SM. Perhaps that's the only way in which my life has changed, that I'm not allowed to give my home phone number. That's the only way. But I must say that I am part of this government of national unity whose mandate from the people is to ensure that our people do enjoy a life that is better than what they've gone through for decades, for centuries. Now in that sense my life has not changed because a better life is what we fought for for years and I think the struggle for a better life to transform our country into a better society goes on. It just happens to be the case that that struggle is taking place now in a new context where perhaps conditions have become more favourable than they were in the past. You have a government elected by the people. It has to be responsive to the people and this government remains alive to its obligation in that regard. I'm talking about government at both levels, national as well as provincial level. And as you know we are in the process of preparing for elections for local government structures. I think that will increase our capacity to implement the ideas, transformative ideas that have been formulated both at national and provincial levels because I think the missing link has always been at the point of delivery where we don't as yet have structures of governance as close to the people as possible in place.

POM. Do you think whites understand how evil apartheid was? Do they have any idea of the wrongs that they did to black people, the sheer magnitude of those wrongs?

SM. Yes well you see I think, I mean what the apartheid system did to us is not something that I just read about in the books, it's something that I experienced, I went through that.

POM. But do you think whites have?

SM. But indeed, because we were, as it were, an insurgent force not knowing what good governance and so on should entail, perhaps we did not fully understand the extent to which the legacy of apartheid would always be an impediment standing in the way of our attempts to democratise the country.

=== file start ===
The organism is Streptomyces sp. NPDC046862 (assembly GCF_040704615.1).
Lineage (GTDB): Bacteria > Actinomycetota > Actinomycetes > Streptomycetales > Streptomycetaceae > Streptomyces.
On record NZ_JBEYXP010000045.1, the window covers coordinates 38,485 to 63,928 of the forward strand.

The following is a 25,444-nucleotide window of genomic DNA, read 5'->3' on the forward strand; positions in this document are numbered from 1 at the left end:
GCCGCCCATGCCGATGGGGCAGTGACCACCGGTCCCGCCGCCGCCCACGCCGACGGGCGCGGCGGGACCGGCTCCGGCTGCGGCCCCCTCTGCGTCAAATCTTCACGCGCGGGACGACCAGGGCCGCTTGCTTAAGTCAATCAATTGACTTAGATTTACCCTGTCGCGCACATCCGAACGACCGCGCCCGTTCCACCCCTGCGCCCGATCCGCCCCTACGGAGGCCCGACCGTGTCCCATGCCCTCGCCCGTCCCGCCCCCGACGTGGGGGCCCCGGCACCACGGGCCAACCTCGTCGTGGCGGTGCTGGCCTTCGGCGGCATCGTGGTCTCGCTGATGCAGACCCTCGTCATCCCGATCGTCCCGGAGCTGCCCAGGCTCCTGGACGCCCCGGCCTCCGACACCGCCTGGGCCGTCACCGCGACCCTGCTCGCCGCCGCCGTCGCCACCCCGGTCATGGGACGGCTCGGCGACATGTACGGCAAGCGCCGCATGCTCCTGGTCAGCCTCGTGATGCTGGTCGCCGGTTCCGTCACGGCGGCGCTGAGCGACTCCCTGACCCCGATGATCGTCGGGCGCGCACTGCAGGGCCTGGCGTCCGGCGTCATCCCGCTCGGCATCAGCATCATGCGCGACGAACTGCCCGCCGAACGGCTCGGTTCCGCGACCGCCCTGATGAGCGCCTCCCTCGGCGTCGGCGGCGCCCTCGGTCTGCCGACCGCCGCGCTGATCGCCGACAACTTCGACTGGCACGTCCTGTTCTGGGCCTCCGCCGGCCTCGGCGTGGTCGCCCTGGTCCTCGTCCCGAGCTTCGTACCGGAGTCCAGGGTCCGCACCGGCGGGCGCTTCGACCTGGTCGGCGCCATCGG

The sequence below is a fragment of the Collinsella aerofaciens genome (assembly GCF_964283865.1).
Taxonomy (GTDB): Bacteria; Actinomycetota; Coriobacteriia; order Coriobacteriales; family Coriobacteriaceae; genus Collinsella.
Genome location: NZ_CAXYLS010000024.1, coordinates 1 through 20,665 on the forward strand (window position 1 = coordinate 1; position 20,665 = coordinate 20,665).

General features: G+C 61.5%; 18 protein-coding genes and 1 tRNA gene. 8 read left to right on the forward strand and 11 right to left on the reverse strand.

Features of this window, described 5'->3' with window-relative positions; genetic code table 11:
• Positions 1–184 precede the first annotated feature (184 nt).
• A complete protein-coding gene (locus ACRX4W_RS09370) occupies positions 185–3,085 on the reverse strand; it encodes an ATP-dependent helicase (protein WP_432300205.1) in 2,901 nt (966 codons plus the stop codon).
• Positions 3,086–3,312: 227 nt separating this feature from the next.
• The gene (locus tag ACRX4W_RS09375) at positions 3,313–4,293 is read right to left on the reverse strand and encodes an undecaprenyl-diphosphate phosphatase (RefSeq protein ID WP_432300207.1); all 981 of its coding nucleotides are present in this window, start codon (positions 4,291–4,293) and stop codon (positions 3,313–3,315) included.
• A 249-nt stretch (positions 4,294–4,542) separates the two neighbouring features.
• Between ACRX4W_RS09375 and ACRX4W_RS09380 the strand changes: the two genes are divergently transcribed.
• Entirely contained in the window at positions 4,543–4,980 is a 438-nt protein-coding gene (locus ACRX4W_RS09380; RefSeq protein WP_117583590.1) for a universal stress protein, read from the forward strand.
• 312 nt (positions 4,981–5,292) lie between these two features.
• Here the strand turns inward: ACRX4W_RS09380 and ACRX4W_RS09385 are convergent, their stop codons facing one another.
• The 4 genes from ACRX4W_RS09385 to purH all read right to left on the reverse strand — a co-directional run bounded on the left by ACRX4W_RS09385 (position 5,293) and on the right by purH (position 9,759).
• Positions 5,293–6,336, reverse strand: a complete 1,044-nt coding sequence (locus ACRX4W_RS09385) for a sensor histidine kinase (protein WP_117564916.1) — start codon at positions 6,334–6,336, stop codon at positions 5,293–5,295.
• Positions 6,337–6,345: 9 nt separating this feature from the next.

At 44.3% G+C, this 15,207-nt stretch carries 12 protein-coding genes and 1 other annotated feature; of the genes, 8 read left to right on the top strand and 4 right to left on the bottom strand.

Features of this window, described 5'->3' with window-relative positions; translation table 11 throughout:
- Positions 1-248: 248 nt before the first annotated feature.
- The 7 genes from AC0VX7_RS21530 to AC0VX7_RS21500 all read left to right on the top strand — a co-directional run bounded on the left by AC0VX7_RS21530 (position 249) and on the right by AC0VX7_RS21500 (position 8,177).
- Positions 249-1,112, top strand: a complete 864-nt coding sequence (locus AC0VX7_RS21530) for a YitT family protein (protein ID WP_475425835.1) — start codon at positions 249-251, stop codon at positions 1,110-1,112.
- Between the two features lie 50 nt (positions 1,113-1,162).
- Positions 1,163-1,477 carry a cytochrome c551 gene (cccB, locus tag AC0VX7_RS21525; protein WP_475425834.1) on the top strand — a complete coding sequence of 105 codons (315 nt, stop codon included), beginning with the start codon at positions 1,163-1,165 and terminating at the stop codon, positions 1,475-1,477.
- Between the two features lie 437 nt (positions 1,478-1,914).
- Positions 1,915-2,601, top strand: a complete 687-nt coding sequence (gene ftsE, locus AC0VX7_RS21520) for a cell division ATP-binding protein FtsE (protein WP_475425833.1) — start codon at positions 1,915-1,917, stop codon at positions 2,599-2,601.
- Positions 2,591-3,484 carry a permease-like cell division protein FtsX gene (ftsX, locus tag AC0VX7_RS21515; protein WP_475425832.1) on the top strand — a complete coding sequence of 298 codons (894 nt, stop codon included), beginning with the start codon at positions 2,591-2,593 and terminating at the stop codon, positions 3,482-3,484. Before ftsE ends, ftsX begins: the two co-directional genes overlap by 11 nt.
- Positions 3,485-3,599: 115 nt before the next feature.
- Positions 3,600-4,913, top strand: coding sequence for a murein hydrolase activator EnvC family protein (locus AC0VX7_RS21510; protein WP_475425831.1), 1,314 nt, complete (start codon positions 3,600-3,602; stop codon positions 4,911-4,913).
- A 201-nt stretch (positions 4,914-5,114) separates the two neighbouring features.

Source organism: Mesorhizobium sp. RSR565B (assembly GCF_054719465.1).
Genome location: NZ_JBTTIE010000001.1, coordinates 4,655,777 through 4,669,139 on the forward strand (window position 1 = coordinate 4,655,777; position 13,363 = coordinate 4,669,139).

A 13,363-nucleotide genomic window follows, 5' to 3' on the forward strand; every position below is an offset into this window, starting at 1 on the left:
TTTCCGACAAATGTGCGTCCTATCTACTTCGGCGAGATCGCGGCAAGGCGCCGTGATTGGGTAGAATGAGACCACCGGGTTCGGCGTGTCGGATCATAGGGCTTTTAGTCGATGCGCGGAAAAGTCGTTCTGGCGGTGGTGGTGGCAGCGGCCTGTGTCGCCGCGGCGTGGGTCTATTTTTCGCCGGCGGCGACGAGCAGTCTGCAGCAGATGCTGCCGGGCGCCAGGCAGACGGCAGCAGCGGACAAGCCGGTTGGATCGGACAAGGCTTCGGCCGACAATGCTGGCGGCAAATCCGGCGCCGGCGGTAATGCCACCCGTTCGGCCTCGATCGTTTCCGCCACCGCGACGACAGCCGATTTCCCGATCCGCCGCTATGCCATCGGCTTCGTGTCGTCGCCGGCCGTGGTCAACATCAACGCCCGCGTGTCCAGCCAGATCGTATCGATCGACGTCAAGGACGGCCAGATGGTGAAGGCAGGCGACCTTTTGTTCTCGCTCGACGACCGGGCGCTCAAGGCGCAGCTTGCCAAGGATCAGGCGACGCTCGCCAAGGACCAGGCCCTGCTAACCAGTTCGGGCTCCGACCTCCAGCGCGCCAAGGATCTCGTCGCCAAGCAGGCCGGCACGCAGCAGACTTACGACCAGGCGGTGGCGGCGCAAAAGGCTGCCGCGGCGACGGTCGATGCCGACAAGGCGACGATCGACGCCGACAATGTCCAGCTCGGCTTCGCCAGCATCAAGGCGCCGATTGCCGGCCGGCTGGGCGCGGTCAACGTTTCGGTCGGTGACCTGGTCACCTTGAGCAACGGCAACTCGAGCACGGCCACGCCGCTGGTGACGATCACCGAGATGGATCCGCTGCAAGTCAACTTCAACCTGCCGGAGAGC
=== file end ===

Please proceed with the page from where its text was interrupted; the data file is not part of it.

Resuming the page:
POM. My question is, do you think whites have any understanding? My question was do you think that white people have any understanding how evil apartheid was and of the wrongs, have they any idea of the magnitude of the wrongs they have done to black people?

SM. I think they would understand some of the aspects of the wrong things that they did. They may not understand the profound implications of, say, acceptance of the word 'change'. I think many whites in this country have come to realise it was foolish of them to incarcerate Nelson Mandela for so many years in prison. They have come to realise that this ANC is not really made up of the terrorists that they thought we were. I think those people have realised that. They are pleasantly surprised that we are talking about the necessity for national reconciliation in the country. Some of them they are surprised that we have not banned the use of Afrikaans as a language. I'm just giving that as an example.

. So I am saying that I think all of us including the white people will come to understand as we go along what perhaps some of them have not come really to understand, is the fact that change cannot just mean platitudes such as national reconciliation, peaceful co-existence and so on. It must also mean that something must be done to address all sorts of problems that are deviating from the previous political dispensation, the question of closing the gaps in the income distribution for instance which were taken as natural and normal between blacks and whites, creating equal opportunities for people in terms of job creation and so on and saying to them that they will be expected to compete. So you've removed all those sorts of things such as legislation which in the past insulated them against competition and so on.

. So I'm saying that I think, yes, in one respect they understand that there are these bad things that they did and they don't understand why there is a readiness to forgive and so on, but I think they ought to understand also that notion of forgiveness and acceptance thereof is supposed to be something that is going to be functional to the process of transforming our country into a better society for everybody.

POM. Since you have become a member of the government of national unity has any non-black minister ever apologised to you for the part he or she may have played in the past in maintaining apartheid?

SM. You mean to me as a person?

POM. Yes, did anyone come up to you and say, I want to apologise for what I did.

SM. No, that has not happened because I've never asked for such an apology.